Jone People Anonymous Partner
More than 100,000 Jone (pronounced ‘Joe-nee ‘) Tibetans inhabit Jone (Zhuoni) and Lintan counties in the south-western part of Gansu Province in western China, and east from there in the Bawa area of the Gannan Tibetan Autonomous Prefecture. A small number live in adjacent parts of northern Sichuan Province. This group’s name was previously spelled Choni, and they still appear in many publications by that name. The Tao River flows through Jone County.
In 1928 the explorer Joseph Rock discovered the Jone Tibetans. He wrote, ‘I, in common with some 300 million Chinese and perhaps as many foreigners, was unaware of the existence of the Choni [Jone Tibetans].’ A more recent source explains that although the Chinese government officially considers them part of the Tibetan nationality, ‘the people of this tribe have their own way of life. Due to their complex tribal structure, their lifestyle, customs, housing, and costumes are visibly different from those of most Tibetans, making them a unique branch.’ Jone was the site of an independent Tibetan kingdom until 1928 when Chinese General Fengyu Shang stripped the prince of his title and confiscated his land.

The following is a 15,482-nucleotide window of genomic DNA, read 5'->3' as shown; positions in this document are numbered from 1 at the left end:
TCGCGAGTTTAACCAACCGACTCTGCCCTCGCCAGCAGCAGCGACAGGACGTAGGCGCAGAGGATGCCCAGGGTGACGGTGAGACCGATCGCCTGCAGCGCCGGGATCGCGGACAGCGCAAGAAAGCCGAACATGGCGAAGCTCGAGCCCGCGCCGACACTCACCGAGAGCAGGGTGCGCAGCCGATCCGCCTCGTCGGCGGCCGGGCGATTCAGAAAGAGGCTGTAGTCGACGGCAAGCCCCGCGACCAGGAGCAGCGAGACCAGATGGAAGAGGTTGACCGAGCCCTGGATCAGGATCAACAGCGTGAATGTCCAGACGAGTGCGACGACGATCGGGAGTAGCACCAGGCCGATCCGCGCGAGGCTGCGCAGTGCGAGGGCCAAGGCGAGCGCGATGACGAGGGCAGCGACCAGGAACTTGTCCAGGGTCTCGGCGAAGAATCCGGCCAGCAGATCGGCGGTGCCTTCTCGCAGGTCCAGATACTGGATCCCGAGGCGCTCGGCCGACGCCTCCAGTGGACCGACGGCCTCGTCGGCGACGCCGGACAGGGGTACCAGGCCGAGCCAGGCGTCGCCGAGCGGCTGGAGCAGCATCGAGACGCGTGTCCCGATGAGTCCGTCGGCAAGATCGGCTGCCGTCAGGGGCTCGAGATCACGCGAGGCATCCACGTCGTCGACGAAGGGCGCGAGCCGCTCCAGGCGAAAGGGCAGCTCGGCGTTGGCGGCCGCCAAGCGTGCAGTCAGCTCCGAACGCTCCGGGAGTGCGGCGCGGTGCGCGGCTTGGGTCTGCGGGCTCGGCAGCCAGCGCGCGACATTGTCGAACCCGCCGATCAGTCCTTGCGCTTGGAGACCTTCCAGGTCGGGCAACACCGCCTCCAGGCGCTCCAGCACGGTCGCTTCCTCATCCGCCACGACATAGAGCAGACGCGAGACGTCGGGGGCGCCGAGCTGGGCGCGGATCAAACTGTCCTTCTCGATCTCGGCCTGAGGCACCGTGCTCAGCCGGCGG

Today there are about 200 Jone Tibetan believers in Lintan County, to the northwest of Jone County. A church was constructed in 1997, the first ethnic Tibetan fellowship in Gansu Province. ‘One woman sold her hair, and another family sold their TV to help build the new church.
When CPC went to Jone County in 2017, they had the privilege of meeting a few of the 30 Jone believers and the primary Jone elder. He asked us to pray for a few things.
1. The government should open the doors for Western missionaries to come train leaders to spread the gospel there.
2. Han Chinese believers would have the heart to reach the Jone people for Christ.
3. That Jone believers would have the courage and boldness to keep their faith in God amid persecution.
More details about this people group here.
Pray for China using this prayer video.